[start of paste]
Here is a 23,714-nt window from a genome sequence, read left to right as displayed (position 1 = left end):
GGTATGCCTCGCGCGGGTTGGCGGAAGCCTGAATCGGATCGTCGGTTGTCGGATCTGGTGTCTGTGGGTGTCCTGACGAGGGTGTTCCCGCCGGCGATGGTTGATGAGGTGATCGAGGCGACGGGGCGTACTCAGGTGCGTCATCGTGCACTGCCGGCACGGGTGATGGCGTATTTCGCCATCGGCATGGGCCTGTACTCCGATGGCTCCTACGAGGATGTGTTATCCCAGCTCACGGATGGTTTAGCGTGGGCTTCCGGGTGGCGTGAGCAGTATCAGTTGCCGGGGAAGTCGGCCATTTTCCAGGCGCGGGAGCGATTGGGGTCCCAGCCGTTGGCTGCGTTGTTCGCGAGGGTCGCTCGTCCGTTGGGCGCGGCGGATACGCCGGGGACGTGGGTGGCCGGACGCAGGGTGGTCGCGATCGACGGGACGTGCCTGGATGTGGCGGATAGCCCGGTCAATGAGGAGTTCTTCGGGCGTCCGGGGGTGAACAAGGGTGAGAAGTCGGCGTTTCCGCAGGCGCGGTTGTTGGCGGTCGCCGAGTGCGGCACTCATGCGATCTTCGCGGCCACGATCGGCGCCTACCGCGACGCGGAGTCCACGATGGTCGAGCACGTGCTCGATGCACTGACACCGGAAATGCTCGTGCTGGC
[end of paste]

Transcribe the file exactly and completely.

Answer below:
Here is a 23,714-nt window from a genome sequence, read left to right as displayed (position 1 = left end):
GGTATGCCTCGCGCGGGTTGGCGGAAGCCTGAATCGGATCGTCGGTTGTCGGATCTGGTGTCTGTGGGTGTCCTGACGAGGGTGTTCCCGCCGGCGATGGTTGATGAGGTGATCGAGGCGACGGGGCGTACTCAGGTGCGTCATCGTGCACTGCCGGCACGGGTGATGGCGTATTTCGCCATCGGCATGGGCCTGTACTCCGATGGCTCCTACGAGGATGTGTTATCCCAGCTCACGGATGGTTTAGCGTGGGCTTCCGGGTGGCGTGAGCAGTATCAGTTGCCGGGGAAGTCGGCCATTTTCCAGGCGCGGGAGCGATTGGGGTCCCAGCCGTTGGCTGCGTTGTTCGCGAGGGTCGCTCGTCCGTTGGGCGCGGCGGATACGCCGGGGACGTGGGTGGCCGGACGCAGGGTGGTCGCGATCGACGGGACGTGCCTGGATGTGGCGGATAGCCCGGTCAATGAGGAGTTCTTCGGGCGTCCGGGGGTGAACAAGGGTGAGAAGTCGGCGTTTCCGCAGGCGCGGTTGTTGGCGGTCGCCGAGTGCGGCACTCATGCGATCTTCGCGGCCACGATCGGCGCCTACCGCGACGCGGAGTCCACGATGGTCGAGCACGTGCTCGATGCACTGACACCGGAAATGCTCGTGCTGGC